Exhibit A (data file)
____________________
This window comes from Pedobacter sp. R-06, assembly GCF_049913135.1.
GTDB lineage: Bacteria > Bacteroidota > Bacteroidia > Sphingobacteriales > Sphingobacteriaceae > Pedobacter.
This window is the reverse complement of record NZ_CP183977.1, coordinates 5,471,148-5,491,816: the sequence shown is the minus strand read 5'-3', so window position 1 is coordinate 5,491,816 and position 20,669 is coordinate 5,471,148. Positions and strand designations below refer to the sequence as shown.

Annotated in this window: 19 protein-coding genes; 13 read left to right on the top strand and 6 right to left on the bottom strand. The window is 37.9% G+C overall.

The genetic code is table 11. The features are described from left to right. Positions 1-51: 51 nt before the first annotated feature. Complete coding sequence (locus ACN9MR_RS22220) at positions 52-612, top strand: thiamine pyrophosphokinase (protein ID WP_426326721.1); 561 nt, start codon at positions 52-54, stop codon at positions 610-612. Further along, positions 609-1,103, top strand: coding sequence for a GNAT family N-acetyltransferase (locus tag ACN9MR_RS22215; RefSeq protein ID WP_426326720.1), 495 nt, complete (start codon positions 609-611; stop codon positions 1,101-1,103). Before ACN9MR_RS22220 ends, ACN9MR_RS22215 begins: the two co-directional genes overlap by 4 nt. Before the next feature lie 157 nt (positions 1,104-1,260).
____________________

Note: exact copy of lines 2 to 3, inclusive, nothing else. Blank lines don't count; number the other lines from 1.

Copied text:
GTDB lineage: Bacteria > Bacteroidota > Bacteroidia > Sphingobacteriales > Sphingobacteriaceae > Pedobacter.
This window is the reverse complement of record NZ_CP183977.1, coordinates 5,471,148-5,491,816: the sequence shown is the minus strand read 5'-3', so window position 1 is coordinate 5,491,816 and position 20,669 is coordinate 5,471,148. Positions and strand designations below refer to the sequence as shown.